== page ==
Squares on straight lines (which are) commensurable in length have to one another the ratio which (some) square number (has) to (some) square number. And squares having to one another the ratio which (some) square number (has) to (some) square number will also have sides (which are) commensurable in length. But squares on straight lines (which are) incommensurable in length do not have to one another the ratio which (some) square number (has) to (some) square number. And squares not having to one another the ratio which (some) square number (has) to (some) square number will not have sides (which are) commensurable in length either.

- For let $A$ and $B$ be (straight lines which are) commensurable in length.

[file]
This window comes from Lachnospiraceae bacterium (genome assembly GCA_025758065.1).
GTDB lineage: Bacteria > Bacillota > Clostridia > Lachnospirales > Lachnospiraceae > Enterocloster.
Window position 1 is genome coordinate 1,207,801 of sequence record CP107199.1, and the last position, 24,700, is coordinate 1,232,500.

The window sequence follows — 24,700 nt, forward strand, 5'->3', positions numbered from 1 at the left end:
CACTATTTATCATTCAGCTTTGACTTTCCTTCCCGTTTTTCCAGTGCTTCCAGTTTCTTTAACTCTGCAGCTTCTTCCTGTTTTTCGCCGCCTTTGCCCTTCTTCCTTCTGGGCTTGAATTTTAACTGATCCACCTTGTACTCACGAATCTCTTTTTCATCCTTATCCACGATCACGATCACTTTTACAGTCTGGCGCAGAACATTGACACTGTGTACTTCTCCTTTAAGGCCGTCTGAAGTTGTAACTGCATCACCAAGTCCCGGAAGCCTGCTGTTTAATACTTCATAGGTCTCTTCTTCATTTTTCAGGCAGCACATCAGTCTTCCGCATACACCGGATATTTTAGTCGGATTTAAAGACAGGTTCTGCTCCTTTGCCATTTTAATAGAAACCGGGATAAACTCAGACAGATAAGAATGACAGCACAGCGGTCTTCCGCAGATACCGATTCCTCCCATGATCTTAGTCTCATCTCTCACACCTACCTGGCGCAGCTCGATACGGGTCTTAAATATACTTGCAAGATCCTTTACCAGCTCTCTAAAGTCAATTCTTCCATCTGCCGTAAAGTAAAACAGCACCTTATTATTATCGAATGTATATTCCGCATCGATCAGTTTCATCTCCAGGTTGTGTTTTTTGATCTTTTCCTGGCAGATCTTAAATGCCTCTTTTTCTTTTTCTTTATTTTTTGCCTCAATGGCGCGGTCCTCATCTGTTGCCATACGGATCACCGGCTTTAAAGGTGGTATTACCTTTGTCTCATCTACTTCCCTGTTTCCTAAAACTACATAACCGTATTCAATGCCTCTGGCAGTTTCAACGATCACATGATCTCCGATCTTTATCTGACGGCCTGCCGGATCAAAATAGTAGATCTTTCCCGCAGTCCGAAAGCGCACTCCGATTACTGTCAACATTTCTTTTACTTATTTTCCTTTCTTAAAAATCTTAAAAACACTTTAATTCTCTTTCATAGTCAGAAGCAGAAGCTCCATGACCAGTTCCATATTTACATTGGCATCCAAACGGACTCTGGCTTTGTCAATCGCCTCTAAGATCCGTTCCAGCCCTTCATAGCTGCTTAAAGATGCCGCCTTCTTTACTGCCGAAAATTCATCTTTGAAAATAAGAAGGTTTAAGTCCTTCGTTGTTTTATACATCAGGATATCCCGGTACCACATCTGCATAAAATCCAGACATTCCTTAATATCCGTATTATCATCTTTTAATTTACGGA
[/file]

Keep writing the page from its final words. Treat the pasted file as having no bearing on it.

- I say that the square on $A$ has to the square on $B$ the ratio which (some) square number (has) to (some) square number.
- And so let the square on $A$ be to the (square) on $B$ as the square (number) on $C$ (is) to the [square] (number) on $D$.
- I say that $A$ is commensurable in length with $B$.
- And so let $A$ be incommensurable in length with $B$.
- I say that the square on $A$ does not have to the [square] on $B$ the ratio which (some) square number (has) to (some) square number.
- So, again, let the square on $A$ not have to the [square] on $B$ the ratio which (some) square number (has) to (some) square number.
- I say that $A$ is incommensurable in length with $B$.

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Proofs: 1 2 3 4 5 6 7 8 9 10 11 12 13 14 15 16 17

Propositions: 18 19 20 21 22 23 24 25 26 27 28 29

**Fitzpatrick, Richard**: Euclid's "Elements of Geometry"

**Prime.mover and others**: "Pr∞fWiki", https://proofwiki.org/wiki/Main_Page, 2016